Why Netflix’s “Murder Mountain” Is Worth A Watch
If you’re a regular cannabis consumer or evenly remotely interested in the cannabis business, Netflix’s Murder Mountain is a must-watch. At around 45 minutes an episode, this 6-part series explores the case of 29-year-old missing person, Garret Rodriguez. After finding a job in the medical marijuana fields in Northern California, Rodriguez heads to Humboldt where the events unfold.
Humboldt County produces over 60 percent of the marijuana that’s grown in the United States. Murder Mountain explores the area known as the “Emerald Triangle” where thousands of cannabis grows exist in the remote redwood forests. The series dives deep into the cannabis farming community and its, sometimes, violent and dark side.
What’s Murder Mountain?
Murder Mountain refers to the specific area in southern Humboldt known as Rancho Sequoia. What began as a remote paradise for hippie growers looking to escape materialism in the 1960s turned into a marijuana farm capital. Rancho Sequoia received the Murder Mountain moniker after a serial killer couple, Suzan Carson and Michael Carson, were found responsible for a string of murders in the area.
Humboldt County as a whole, however, faces a similar negative stigma due to it having the highest rate of missing persons reports and gun deaths in California. Netflix uses dramatic reenactments along with interviews with local residents, farmers, and law enforcement officials to showcase the unique troubles facing Humboldt’s marijuana community.
Marijuana’s Wild West
Many local growers don’t have permits to grow and are scared to contact law enforcement when something goes wrong. Rodriguez’s dad felt the hopelessness of the situation when he went to police to file a missing persons report. Due to the overwhelming amount of missing persons reports, Rodriguez case wasn’t given the amount of attention it needed by law enforcement.
The docuseries highlights how government-funded programs to destroy marijuana fields in the 1980s created a tense and jarring environment for not just growers, but also local families that didn’t have anything to do with the marijuana business. Since growers could easily hide their weed in the remote hills, many of them were making a lot of money and using their own brand of vigilante justice to avoid having to deal with police.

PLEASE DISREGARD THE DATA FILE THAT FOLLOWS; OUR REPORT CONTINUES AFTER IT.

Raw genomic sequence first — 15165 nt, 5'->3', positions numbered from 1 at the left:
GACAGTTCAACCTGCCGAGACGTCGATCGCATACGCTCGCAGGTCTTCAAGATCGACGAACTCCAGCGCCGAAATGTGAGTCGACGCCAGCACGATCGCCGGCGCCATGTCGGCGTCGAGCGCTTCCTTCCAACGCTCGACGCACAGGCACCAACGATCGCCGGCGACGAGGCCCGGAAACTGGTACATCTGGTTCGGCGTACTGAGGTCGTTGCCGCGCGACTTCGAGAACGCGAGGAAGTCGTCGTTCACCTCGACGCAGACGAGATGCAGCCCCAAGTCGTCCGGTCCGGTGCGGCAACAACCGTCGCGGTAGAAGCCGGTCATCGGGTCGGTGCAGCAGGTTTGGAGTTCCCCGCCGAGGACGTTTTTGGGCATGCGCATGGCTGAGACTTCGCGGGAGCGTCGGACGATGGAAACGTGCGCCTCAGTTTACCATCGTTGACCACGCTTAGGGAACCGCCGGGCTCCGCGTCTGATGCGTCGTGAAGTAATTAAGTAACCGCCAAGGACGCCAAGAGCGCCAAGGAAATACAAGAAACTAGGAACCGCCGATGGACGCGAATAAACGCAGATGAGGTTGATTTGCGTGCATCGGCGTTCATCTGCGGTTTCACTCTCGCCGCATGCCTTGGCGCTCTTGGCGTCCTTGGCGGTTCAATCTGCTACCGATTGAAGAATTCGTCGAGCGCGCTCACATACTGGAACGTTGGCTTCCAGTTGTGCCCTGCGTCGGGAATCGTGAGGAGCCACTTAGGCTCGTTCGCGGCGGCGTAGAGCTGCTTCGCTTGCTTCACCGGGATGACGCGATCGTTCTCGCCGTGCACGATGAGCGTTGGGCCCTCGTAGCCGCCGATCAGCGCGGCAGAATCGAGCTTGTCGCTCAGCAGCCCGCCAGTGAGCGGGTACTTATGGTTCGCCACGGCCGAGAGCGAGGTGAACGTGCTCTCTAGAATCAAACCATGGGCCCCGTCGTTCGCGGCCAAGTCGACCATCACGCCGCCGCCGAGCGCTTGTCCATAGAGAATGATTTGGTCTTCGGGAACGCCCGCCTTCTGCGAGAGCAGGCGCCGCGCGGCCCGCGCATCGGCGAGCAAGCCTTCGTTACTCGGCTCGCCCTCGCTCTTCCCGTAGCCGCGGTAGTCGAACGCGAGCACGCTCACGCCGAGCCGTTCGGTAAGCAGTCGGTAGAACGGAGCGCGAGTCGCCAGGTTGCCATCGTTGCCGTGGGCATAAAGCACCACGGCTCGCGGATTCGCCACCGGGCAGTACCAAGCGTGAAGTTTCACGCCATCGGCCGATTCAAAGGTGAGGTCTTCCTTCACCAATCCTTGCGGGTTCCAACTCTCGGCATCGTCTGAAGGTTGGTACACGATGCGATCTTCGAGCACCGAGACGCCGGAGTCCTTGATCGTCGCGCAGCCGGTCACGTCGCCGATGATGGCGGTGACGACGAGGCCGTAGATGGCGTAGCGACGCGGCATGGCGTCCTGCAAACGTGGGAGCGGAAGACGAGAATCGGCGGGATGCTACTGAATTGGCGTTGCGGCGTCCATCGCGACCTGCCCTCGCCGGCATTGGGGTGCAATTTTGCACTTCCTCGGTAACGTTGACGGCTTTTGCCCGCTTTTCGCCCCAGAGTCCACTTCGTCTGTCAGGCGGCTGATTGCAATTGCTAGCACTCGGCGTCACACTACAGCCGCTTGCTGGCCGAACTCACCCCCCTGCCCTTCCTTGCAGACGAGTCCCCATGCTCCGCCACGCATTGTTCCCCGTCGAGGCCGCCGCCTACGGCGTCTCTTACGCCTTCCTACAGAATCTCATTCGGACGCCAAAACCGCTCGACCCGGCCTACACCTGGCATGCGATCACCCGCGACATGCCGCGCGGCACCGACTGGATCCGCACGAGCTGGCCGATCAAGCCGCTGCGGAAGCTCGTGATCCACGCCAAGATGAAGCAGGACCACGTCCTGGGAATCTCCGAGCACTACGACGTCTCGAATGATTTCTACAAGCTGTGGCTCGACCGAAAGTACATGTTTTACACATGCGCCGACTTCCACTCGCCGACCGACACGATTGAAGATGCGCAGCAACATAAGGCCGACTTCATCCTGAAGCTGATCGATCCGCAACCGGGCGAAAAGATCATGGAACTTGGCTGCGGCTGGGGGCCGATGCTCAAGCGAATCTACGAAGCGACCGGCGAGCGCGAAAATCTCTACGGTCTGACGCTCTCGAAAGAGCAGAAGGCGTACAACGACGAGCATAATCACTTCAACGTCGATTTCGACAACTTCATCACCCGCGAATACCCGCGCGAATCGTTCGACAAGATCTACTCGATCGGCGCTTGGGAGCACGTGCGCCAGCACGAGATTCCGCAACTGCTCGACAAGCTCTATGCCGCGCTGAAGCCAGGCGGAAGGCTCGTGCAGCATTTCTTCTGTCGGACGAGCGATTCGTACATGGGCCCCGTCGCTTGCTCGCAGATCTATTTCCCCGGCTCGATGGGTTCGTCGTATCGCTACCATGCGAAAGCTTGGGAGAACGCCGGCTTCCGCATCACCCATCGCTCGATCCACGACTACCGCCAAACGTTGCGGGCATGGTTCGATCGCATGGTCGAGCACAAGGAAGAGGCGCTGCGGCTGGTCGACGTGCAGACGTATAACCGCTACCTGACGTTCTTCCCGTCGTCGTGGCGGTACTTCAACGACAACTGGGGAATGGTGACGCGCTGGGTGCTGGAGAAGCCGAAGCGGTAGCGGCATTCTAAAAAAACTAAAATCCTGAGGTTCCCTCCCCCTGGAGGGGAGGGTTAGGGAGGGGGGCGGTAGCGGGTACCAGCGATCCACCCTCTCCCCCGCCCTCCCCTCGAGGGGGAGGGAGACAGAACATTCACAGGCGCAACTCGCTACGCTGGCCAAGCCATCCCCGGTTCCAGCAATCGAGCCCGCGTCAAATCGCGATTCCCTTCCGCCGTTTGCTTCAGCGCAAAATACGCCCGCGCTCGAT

Outlaws Find Justice
Murder Mountain illuminates viewers about the unique ways that local residents took matters into their own hands. Friends of Rodriguez heard rumors that a local resident was responsible for the death of Garret Rodriguez. Through a series of intimidation tactics and strong-arming the suspect, the “Alderman 8,” got a confession from the suspected killer and the location of Rodriguez’s body. Although viewers might that at this point it’s a closed case, local law enforcement is seen as dismissive and unwilling or unable to act on valuable information relating to the arrest of Rodriguez’s murderer.
The 6-part docuseries does a good job of showing the history of Humboldt county’s marijuana farms and the effect that prohibition had on this area. The documentary also presented a colorful portrayal of how marijuana legalization has hurt small farmers and enabled big business and black market grows to drive out farmers that have been in the area way before legalization and the green rush. If you’re in the mood for a weed-themed true crime documentary, Murder Mountain should be on your “to-watch” list.